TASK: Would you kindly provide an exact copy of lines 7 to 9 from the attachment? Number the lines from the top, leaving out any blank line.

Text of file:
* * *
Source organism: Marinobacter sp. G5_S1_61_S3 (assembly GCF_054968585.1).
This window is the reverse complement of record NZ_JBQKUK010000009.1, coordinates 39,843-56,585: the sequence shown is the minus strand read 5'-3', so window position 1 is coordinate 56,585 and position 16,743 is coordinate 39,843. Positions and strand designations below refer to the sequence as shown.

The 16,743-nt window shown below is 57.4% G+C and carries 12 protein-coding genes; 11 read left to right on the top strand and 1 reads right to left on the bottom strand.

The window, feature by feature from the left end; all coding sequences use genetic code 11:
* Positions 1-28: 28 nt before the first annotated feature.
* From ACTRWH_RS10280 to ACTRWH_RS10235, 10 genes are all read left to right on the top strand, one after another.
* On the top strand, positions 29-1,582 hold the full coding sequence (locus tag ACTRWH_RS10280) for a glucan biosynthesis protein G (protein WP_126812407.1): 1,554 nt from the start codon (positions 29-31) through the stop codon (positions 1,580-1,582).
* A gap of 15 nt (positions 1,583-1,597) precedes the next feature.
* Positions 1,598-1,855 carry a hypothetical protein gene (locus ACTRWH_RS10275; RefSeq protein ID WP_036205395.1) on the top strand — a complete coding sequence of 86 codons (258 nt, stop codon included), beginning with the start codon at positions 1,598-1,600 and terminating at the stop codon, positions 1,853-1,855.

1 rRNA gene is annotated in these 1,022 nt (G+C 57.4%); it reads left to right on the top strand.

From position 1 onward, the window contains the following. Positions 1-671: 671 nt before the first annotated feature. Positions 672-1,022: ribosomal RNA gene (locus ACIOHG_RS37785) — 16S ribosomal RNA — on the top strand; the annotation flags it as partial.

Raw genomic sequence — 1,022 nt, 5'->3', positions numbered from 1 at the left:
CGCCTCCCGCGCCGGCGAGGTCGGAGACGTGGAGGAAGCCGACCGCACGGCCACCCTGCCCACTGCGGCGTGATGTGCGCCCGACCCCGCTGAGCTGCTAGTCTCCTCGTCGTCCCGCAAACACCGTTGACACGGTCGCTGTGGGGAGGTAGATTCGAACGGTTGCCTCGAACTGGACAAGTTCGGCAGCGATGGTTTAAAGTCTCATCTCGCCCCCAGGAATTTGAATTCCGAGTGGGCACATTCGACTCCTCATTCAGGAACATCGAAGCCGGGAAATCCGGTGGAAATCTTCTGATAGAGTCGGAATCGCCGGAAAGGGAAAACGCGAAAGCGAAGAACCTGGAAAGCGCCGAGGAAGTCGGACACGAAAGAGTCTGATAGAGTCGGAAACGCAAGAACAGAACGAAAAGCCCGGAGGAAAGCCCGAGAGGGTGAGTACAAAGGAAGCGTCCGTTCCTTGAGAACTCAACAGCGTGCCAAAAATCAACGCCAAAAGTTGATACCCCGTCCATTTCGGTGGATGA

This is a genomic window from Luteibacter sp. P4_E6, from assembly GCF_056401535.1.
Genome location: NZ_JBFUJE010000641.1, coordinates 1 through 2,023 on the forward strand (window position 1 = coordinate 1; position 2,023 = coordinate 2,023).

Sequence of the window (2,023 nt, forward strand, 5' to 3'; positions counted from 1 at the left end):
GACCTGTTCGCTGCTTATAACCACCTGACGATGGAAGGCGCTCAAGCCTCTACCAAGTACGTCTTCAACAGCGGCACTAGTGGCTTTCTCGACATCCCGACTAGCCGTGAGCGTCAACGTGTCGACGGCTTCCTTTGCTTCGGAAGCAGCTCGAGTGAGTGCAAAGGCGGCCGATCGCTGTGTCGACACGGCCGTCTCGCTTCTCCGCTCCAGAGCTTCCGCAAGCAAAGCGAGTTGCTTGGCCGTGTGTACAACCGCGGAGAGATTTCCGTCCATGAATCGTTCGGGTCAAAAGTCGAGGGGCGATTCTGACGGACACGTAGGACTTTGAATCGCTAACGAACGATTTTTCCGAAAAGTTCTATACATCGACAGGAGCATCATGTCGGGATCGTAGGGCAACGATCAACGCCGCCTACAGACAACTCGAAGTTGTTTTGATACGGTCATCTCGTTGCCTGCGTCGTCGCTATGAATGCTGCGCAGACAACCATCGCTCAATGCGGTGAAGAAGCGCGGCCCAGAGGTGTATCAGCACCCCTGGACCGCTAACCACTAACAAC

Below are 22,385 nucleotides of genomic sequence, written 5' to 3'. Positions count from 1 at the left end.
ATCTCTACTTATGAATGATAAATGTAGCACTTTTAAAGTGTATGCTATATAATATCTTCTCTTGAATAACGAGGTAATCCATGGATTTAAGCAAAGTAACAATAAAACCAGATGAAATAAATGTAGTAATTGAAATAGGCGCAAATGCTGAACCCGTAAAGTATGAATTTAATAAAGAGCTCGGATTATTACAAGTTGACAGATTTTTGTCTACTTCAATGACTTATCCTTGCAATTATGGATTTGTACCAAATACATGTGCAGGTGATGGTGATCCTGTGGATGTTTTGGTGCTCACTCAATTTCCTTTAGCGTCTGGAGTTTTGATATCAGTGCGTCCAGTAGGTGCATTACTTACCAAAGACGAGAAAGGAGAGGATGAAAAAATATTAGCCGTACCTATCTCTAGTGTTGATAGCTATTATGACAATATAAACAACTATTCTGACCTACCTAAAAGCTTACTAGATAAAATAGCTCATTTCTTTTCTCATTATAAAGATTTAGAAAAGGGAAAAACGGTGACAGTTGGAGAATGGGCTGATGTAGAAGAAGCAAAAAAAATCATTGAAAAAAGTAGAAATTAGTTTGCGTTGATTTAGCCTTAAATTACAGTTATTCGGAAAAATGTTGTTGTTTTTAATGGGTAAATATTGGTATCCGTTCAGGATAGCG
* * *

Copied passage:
* On the top strand, positions 29-1,582 hold the full coding sequence (locus tag ACTRWH_RS10280) for a glucan biosynthesis protein G (protein WP_126812407.1): 1,554 nt from the start codon (positions 29-31) through the stop codon (positions 1,580-1,582).
* A gap of 15 nt (positions 1,583-1,597) precedes the next feature.
* Positions 1,598-1,855 carry a hypothetical protein gene (locus ACTRWH_RS10275; RefSeq protein ID WP_036205395.1) on the top strand — a complete coding sequence of 86 codons (258 nt, stop codon included), beginning with the start codon at positions 1,598-1,600 and terminating at the stop codon, positions 1,853-1,855.